Three, going by the social media metric, it may seem that Imran is invincible electorally. This may be true in a given context as apart from people being smitten by his celebrity appeal and the establishment of a premier cancer charitable hospital by him, a considerable percentage of the urban and semi-urban population is tired of baradari (caste-based) politics.
However, the PML-N’s control over Punjab, which is the most populous and electorally decisive province in Pakistan, cannot be underestimated. The prevalent structure of baradari politics in rural areas with a population of 70 million against 40 million in the urban areas of Punjab is a factor that cannot be ignored. In many contexts, across the world, we have seen that the social media metric and street power are not the same as the electoral strength on the ground. In this regard, the PML-N, founded in 1988, has considerable political capital as also skills to influence the verdict in Punjab. This was manifested in its recent political engagements with local actors such as the Chaudharys of the PML-Q (Quaid-e-Azam) in the Gujrat area of Punjab. The case of the PPP’s cadre in the non-Karachi area of Sindh is no different.
Four, like in other parts of the Global South where the army is the predominant institution, the Pakistani army has mastered the art of machination required to thwart internal critics questioning its supremacy. It has launched a campaign to bring the “arsonists who attacked the civil and military installations to justice through trial under relevant laws, including the Pakistan Army Act and Official Secrets Act.”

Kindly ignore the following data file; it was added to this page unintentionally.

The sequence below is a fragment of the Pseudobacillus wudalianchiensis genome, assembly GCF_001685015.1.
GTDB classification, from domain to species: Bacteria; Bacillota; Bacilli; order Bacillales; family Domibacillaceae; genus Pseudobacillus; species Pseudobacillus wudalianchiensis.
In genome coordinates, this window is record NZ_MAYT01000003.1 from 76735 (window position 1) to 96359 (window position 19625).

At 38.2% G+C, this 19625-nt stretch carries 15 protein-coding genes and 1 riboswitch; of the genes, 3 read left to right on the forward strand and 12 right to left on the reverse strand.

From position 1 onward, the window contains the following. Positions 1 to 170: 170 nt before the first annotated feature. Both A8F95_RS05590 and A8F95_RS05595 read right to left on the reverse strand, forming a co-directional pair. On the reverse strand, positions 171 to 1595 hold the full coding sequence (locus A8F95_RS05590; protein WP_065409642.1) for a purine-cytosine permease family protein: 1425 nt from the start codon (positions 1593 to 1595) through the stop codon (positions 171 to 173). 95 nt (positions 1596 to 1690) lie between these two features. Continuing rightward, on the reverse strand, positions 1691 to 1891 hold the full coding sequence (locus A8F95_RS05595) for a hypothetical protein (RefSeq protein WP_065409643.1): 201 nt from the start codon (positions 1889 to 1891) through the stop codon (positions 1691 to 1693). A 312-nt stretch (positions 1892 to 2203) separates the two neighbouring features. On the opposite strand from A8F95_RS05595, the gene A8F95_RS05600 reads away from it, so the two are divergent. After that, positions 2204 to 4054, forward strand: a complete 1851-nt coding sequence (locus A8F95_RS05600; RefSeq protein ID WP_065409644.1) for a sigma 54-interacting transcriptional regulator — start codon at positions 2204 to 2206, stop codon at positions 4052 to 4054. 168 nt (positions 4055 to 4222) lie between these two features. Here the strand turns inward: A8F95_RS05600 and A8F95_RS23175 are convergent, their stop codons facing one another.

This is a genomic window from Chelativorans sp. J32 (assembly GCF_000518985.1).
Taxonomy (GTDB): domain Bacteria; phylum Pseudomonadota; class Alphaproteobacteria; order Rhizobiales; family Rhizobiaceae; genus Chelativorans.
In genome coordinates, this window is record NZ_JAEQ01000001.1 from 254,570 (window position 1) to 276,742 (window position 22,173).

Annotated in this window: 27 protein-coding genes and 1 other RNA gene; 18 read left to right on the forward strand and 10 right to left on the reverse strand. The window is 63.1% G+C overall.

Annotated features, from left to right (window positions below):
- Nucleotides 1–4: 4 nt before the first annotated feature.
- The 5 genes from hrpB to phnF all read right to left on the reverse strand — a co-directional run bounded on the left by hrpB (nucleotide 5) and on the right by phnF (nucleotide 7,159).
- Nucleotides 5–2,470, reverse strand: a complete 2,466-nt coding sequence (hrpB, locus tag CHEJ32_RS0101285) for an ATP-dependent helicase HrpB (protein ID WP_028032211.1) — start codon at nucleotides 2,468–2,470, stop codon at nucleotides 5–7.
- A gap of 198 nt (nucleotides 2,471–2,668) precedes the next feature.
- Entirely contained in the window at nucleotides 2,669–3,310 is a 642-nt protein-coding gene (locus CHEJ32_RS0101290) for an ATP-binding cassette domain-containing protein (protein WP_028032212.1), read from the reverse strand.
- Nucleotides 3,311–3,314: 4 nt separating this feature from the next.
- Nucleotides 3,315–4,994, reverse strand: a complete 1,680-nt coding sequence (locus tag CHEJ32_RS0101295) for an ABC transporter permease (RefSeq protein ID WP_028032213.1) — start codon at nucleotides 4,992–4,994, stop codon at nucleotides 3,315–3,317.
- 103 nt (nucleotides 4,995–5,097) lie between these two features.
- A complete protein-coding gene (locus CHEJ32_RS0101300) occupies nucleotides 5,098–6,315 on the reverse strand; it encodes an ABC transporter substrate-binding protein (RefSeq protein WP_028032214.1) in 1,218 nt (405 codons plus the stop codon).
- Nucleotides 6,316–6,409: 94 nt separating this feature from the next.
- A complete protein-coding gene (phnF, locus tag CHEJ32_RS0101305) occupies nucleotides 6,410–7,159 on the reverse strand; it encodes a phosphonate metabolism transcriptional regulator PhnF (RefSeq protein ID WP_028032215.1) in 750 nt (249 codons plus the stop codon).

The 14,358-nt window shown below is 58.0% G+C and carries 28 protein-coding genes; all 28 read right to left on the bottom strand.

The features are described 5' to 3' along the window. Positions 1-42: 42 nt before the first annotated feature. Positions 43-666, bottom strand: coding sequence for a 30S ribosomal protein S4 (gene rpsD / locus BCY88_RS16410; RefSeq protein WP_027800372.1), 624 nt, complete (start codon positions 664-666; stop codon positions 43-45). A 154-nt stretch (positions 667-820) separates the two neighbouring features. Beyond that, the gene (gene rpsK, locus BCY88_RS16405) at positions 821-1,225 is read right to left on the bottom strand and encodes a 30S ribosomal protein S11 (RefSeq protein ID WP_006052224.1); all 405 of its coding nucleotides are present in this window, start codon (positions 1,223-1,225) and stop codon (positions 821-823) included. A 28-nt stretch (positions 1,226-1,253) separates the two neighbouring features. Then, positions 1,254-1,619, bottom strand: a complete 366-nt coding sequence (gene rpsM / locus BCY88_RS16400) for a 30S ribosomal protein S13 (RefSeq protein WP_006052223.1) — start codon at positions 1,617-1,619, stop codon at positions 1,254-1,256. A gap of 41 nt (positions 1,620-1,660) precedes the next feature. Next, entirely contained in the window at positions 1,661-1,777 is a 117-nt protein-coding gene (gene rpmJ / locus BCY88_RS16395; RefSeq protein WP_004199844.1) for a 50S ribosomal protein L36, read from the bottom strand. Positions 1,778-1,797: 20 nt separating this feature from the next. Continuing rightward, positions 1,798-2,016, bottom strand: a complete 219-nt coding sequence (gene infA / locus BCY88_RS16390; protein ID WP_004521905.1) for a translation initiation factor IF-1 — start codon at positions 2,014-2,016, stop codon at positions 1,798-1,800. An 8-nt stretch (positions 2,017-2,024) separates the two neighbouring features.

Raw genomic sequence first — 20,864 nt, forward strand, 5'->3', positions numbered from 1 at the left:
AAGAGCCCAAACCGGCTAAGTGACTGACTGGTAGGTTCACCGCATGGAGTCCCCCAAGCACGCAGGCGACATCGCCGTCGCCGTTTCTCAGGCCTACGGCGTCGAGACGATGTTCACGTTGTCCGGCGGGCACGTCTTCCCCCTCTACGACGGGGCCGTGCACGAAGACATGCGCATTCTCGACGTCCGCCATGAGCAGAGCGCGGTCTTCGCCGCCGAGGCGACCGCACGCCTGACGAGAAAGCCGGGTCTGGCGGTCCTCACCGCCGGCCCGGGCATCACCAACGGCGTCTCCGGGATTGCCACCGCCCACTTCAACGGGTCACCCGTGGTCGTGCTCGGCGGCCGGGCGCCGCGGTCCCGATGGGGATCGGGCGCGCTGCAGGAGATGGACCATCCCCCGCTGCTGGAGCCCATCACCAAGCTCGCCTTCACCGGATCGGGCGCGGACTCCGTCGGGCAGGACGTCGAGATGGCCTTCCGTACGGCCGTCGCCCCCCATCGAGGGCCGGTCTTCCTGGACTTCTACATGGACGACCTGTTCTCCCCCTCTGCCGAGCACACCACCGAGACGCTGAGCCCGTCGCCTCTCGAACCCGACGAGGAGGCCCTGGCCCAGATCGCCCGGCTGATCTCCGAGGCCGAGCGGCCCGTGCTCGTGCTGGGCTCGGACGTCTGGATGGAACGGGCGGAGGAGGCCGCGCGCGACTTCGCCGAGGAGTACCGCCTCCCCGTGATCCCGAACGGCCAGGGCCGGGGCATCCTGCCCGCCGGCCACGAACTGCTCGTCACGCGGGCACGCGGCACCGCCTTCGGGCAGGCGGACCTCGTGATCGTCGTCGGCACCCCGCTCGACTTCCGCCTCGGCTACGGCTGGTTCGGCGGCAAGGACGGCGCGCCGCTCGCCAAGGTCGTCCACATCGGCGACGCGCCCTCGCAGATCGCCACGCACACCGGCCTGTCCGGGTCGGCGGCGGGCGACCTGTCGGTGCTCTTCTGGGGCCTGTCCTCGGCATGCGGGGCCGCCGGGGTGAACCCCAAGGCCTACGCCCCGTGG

The resignation of some senior leaders of the Pakistan Tehreek-e-Insaf (PTI) and the toning down of Imran’s tirade against the army leadership in the past few days indicate that these actions have had an effect.
Overall, the fundamentals of Pakistan’s internal polity remain as they were before May 9. This is also true of the external factors that possibly influence its polity. After he lost the no-confidence motion in parliament, Imran accused the Joe Biden administration of being instrumental in the ‘regime change’ as he had refused to give Pakistani airbases or airspace to the US for its counter-terrorism operations. There is no such grandstanding now. In fact, through various interviews and reported hiring of lobbyists in the US, efforts have been made to improve his ties with the Biden administration.
India-bashing and Kashmir-related rhetoric are potent toolkits for politicians to increase their popularity in Pakistan. Imran is no different. In contrast to Imran’s allies, the current alliance partners — the PPP and PML-N — are experienced entities. They know that political will is not the only vector in the conciliation efforts with India as they involve heavy lifting on many fronts.
On the whole, the international community should be careful about perceiving the current power struggle in Pakistan as a fight for civilian supremacy. It is innately a classic tussle between powerful individuals and institutions that have become adept at selectively using the lexicon of democracy, rule of law and the Constitution to their advantage.